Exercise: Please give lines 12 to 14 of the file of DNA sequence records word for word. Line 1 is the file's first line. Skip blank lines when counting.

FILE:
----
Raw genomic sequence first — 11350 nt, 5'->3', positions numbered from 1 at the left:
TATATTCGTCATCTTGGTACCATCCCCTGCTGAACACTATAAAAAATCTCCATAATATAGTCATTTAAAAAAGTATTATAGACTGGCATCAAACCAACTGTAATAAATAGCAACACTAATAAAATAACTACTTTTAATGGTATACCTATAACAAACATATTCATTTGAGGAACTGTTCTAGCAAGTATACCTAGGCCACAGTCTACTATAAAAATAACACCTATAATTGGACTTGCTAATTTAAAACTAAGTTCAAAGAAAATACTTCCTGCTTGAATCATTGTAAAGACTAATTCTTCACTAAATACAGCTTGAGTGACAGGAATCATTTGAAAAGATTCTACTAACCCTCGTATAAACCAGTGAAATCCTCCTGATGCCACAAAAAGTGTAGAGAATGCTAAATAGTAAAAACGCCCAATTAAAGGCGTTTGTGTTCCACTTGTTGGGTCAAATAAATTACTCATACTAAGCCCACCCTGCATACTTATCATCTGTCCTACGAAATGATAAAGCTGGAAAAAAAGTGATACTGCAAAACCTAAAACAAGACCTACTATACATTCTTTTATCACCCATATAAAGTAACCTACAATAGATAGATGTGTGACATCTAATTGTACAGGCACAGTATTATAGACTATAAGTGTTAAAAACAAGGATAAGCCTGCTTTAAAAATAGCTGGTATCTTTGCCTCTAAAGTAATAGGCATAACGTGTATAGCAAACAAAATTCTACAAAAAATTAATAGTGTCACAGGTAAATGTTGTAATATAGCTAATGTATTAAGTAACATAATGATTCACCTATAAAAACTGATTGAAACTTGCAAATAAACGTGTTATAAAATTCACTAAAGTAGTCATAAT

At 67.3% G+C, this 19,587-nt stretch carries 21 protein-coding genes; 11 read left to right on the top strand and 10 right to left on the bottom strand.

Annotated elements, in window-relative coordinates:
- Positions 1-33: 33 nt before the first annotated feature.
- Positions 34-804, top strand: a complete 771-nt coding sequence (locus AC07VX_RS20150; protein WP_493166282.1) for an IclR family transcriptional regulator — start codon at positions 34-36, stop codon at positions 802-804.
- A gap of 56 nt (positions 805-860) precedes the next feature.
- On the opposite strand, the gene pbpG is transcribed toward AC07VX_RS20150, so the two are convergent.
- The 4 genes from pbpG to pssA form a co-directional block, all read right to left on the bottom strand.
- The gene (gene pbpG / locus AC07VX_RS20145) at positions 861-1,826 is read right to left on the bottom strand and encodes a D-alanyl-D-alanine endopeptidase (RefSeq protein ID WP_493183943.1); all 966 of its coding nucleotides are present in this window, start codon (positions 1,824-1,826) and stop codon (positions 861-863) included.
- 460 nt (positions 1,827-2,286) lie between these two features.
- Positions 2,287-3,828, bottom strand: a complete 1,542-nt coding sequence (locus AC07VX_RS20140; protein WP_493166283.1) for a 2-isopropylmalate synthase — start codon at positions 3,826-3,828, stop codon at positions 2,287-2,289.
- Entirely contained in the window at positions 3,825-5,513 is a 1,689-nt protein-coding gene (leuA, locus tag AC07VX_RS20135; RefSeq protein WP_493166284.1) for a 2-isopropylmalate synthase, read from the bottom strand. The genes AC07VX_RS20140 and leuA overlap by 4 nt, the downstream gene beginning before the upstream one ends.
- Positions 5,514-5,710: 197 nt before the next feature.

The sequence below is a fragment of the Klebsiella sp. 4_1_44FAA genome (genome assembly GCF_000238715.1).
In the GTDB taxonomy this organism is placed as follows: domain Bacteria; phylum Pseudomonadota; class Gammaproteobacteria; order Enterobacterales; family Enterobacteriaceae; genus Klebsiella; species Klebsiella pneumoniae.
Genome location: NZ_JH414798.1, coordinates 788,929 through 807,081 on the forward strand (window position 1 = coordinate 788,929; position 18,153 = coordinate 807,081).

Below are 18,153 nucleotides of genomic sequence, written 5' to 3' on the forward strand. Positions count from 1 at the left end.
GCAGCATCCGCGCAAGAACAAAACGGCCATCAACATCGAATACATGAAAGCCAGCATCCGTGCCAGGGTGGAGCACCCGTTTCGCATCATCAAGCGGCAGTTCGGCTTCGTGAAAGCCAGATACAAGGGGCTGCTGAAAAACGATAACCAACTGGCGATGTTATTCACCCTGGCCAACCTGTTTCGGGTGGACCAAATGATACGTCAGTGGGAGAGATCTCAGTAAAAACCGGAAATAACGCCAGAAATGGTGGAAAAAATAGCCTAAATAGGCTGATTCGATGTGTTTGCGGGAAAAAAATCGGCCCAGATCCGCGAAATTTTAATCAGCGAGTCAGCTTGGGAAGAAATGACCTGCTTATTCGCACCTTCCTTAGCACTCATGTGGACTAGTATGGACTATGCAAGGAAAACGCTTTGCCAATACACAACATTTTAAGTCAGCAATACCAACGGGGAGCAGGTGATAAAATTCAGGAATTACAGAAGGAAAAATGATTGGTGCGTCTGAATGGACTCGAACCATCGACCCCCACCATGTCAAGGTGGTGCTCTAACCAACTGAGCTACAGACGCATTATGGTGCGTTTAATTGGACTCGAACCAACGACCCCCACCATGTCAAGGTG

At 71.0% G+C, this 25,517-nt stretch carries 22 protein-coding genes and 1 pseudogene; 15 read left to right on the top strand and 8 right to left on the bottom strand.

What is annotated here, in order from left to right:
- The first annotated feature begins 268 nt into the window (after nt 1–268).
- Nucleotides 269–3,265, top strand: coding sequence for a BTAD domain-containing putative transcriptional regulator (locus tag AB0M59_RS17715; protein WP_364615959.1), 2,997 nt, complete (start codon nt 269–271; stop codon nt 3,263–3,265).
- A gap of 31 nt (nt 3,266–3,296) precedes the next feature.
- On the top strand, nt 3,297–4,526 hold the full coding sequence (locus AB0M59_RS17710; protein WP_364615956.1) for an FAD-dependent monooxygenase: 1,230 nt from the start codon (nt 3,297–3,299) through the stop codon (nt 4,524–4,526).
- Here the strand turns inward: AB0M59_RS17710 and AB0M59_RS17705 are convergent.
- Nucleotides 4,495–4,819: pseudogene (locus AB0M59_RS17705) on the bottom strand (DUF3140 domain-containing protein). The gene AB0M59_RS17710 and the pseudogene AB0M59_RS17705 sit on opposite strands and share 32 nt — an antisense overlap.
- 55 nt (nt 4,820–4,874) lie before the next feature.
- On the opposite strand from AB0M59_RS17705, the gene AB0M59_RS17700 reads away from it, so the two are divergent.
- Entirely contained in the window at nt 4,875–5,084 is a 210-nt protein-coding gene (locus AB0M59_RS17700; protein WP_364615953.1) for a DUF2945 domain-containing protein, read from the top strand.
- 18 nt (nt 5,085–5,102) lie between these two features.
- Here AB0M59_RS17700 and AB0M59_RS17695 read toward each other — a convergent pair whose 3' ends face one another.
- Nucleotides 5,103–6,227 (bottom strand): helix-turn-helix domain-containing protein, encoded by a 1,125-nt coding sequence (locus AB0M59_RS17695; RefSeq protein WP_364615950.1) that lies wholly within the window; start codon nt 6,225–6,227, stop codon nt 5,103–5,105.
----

- Positions 2,287-3,828, bottom strand: a complete 1,542-nt coding sequence (locus AC07VX_RS20140; protein WP_493166283.1) for a 2-isopropylmalate synthase — start codon at positions 3,826-3,828, stop codon at positions 2,287-2,289.
- Entirely contained in the window at positions 3,825-5,513 is a 1,689-nt protein-coding gene (leuA, locus tag AC07VX_RS20135; RefSeq protein WP_493166284.1) for a 2-isopropylmalate synthase, read from the bottom strand. The genes AC07VX_RS20140 and leuA overlap by 4 nt, the downstream gene beginning before the upstream one ends.
- Positions 5,514-5,710: 197 nt before the next feature.